Oil Inches Up As Signs Of Healthy Supply Tempered By Libya
LONDON, July 14 (Reuters) - Oil prices ended slightly higher on Monday as traders weighed renewed violence in Libya against broader signs of a global market well-supplied with crude.
Last week, North Sea benchmark Brent closed at its lowest in three months as easing tensions in Libya and Iraq mitigated fears of supply disruptions. But oil prices perked up a bit on Monday as violence flared anew.
"More violence in Iraq and Libya raises some questions about their ability to keep production going," said James Williams, an energy economist at WTRG Economics in London, Arkansas. "But the fundamentals of supply and demand continue to be fairly balanced."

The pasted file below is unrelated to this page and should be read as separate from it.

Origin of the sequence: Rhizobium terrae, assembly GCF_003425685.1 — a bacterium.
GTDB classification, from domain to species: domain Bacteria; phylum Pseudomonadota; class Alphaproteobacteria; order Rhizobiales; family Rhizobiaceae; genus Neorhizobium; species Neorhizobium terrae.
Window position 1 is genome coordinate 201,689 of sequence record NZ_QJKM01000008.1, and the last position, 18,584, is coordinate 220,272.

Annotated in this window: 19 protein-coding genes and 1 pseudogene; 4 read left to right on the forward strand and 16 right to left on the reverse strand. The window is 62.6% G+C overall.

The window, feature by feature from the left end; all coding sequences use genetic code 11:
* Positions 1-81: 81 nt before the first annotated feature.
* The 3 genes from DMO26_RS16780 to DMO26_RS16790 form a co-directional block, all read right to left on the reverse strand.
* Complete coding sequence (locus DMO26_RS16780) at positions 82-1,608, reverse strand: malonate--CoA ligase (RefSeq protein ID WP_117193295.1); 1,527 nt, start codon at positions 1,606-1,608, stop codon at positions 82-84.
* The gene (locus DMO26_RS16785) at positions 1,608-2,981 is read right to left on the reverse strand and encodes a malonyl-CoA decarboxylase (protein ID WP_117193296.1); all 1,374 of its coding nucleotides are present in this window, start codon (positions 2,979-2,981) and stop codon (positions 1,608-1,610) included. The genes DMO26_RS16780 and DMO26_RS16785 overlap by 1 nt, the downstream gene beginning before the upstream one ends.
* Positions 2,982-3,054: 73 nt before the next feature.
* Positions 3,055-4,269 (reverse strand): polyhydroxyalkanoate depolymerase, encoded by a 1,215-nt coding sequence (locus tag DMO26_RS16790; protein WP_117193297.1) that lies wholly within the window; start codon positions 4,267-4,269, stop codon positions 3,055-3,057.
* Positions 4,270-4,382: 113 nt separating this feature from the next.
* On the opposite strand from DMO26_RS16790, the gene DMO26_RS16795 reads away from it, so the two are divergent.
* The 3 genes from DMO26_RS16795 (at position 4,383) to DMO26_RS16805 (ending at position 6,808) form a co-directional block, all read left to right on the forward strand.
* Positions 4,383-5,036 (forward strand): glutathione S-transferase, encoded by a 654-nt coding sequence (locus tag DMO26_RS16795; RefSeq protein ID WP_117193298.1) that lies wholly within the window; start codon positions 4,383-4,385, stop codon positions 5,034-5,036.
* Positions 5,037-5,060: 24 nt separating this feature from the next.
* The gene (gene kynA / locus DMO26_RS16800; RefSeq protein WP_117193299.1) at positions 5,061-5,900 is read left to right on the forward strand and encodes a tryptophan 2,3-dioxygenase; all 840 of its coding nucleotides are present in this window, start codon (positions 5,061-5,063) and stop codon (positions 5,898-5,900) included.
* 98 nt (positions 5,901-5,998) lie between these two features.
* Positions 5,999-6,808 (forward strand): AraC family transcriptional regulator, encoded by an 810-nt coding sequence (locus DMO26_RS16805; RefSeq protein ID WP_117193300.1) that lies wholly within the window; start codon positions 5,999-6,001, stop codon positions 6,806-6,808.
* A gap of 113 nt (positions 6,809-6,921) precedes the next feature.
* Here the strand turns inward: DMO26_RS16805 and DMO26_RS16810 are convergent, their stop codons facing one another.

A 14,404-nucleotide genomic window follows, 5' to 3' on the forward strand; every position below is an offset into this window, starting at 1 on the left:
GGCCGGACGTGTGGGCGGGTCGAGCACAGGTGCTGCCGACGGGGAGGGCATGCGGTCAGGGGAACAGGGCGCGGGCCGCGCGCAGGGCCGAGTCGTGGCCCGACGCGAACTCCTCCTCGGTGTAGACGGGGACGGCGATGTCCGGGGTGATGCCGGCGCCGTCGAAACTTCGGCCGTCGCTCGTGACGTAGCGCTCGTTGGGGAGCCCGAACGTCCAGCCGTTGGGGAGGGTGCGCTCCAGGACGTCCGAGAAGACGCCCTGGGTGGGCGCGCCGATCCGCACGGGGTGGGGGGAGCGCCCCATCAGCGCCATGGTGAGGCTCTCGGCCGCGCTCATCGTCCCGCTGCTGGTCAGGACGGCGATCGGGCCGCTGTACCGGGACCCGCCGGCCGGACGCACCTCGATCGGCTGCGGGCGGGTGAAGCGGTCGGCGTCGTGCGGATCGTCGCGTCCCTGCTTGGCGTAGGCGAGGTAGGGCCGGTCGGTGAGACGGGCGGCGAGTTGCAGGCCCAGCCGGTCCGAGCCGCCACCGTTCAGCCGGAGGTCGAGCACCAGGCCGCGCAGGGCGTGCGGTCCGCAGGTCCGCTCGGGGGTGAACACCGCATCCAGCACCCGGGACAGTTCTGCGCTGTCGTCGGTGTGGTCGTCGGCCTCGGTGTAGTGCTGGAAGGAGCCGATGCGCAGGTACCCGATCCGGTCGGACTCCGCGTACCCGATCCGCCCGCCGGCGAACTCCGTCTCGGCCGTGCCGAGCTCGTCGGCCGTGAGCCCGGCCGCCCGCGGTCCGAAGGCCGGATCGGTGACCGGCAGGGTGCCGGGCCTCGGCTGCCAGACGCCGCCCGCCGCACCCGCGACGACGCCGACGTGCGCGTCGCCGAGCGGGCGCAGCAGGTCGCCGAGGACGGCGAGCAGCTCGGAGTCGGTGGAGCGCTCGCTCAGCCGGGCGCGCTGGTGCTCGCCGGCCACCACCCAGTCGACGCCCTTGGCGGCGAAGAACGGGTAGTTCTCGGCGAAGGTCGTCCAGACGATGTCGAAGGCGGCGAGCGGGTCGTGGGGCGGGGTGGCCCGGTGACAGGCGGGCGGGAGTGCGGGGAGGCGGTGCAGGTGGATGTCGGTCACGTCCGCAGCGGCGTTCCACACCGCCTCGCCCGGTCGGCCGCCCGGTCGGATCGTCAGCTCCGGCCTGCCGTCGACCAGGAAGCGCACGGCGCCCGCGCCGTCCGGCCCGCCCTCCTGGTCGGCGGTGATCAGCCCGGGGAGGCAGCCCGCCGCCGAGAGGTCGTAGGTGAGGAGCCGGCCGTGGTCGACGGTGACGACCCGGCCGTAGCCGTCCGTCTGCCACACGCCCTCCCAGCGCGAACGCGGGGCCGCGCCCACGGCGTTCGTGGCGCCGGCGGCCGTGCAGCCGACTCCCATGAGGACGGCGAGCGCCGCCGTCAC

Fighting broke out between rival militias vying for control of the airport in Tripoli on Sunday, killing at least six people in the worst violence the capital has seen in six months. The United Nations announced on its website on Monday that it is temporarily withdrawing its staff from Libya.
Meanwhile, protesters have shut down production at the eastern Libyan oil port of Brega, state firm National Oil Corp (NOC) said on Saturday. No timetable was disclosed for resuming operations at the 43,000-barrel-per-day facility.
Brent crude gained 32 cents to settle at $106.98 A barrel. It had dropped to $106.21 earlier in the session, the lowest intraday price since April.
U.S. crude futures gained 8 cents to settle at $100.91 a barrel.
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